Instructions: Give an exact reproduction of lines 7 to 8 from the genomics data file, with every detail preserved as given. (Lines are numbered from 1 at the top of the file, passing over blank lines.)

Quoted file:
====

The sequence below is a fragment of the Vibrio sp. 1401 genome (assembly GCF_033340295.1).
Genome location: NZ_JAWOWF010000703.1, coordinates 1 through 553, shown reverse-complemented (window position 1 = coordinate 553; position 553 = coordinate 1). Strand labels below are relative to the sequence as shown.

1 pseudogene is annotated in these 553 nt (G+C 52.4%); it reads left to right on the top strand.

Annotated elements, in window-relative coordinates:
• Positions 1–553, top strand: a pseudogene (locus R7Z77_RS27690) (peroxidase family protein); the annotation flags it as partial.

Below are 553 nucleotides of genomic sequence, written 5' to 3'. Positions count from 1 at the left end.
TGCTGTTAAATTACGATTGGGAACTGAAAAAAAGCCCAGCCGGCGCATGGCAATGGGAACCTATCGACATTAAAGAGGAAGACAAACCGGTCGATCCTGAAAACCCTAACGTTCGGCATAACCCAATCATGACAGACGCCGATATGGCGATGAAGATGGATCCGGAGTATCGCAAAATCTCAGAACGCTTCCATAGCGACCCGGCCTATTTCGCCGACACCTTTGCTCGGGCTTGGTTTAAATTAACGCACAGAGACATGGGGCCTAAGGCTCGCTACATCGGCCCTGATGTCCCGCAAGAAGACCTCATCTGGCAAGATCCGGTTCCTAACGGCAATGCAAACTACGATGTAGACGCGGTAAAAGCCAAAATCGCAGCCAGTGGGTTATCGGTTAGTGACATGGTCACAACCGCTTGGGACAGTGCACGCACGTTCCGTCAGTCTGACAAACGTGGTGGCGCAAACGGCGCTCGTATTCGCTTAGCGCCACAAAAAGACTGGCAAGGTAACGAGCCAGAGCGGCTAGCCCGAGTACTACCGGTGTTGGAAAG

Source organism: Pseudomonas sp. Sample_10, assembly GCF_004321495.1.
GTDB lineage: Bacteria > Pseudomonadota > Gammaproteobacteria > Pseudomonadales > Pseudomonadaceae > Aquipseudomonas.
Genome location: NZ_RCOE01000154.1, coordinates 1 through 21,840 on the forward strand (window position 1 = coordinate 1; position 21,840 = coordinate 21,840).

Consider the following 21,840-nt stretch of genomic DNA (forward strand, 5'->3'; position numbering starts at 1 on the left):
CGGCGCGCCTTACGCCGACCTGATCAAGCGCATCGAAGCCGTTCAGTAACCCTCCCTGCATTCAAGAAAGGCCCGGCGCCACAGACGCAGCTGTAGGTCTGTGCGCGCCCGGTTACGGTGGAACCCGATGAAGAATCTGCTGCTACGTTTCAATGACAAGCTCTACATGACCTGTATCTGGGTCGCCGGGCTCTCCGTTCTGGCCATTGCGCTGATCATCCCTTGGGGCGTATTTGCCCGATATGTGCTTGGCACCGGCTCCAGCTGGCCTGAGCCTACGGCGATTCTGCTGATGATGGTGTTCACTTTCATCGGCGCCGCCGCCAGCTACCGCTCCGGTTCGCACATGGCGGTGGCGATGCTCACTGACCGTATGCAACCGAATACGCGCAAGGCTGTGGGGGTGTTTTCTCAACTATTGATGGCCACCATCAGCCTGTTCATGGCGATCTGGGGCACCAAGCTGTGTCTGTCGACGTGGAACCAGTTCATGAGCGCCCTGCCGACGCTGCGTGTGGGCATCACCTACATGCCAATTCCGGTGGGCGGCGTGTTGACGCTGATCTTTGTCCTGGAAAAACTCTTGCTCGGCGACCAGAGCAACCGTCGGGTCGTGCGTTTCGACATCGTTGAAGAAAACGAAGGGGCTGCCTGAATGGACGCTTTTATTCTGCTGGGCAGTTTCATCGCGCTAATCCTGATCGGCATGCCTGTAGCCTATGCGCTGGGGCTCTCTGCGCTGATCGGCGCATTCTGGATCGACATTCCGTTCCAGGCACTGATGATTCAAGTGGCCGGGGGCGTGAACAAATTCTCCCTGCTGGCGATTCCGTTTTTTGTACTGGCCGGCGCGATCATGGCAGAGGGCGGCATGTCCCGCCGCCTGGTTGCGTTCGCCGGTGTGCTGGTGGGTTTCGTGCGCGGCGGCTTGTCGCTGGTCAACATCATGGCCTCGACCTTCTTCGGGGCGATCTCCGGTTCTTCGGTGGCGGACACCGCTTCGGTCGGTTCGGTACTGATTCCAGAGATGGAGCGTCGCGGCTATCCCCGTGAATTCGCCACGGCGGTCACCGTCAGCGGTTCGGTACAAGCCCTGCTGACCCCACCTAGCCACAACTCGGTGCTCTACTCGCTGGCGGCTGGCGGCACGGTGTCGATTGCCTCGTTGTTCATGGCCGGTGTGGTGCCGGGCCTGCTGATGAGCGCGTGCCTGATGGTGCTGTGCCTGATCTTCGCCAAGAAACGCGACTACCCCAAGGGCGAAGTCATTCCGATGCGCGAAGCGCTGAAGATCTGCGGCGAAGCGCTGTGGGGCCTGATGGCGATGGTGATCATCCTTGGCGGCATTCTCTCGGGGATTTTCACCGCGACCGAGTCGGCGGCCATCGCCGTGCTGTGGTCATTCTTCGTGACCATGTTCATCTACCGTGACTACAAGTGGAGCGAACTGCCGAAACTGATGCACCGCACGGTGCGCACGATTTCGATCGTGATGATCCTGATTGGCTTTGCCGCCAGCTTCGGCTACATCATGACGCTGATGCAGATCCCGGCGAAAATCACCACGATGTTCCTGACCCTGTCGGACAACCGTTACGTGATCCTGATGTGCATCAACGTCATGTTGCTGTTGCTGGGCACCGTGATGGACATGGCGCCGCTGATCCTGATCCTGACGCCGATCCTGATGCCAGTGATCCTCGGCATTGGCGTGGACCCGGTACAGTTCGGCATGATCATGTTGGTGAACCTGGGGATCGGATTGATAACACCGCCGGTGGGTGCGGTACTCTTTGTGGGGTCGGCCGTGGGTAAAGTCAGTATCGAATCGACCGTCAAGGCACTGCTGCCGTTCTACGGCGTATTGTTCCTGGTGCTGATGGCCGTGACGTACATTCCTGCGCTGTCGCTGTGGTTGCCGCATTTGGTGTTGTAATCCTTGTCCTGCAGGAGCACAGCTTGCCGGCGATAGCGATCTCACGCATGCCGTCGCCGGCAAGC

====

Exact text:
TGCTGTTAAATTACGATTGGGAACTGAAAAAAAGCCCAGCCGGCGCATGGCAATGGGAACCTATCGACATTAAAGAGGAAGACAAACCGGTCGATCCTGAAAACCCTAACGTTCGGCATAACCCAATCATGACAGACGCCGATATGGCGATGAAGATGGATCCGGAGTATCGCAAAATCTCAGAACGCTTCCATAGCGACCCGGCCTATTTCGCCGACACCTTTGCTCGGGCTTGGTTTAAATTAACGCACAGAGACATGGGGCCTAAGGCTCGCTACATCGGCCCTGATGTCCCGCAAGAAGACCTCATCTGGCAAGATCCGGTTCCTAACGGCAATGCAAACTACGATGTAGACGCGGTAAAAGCCAAAATCGCAGCCAGTGGGTTATCGGTTAGTGACATGGTCACAACCGCTTGGGACAGTGCACGCACGTTCCGTCAGTCTGACAAACGTGGTGGCGCAAACGGCGCTCGTATTCGCTTAGCGCCACAAAAAGACTGGCAAGGTAACGAGCCAGAGCGGCTAGCCCGAGTACTACCGGTGTTGGAAAG

Source organism: Pseudomonas sp. Sample_10, assembly GCF_004321495.1.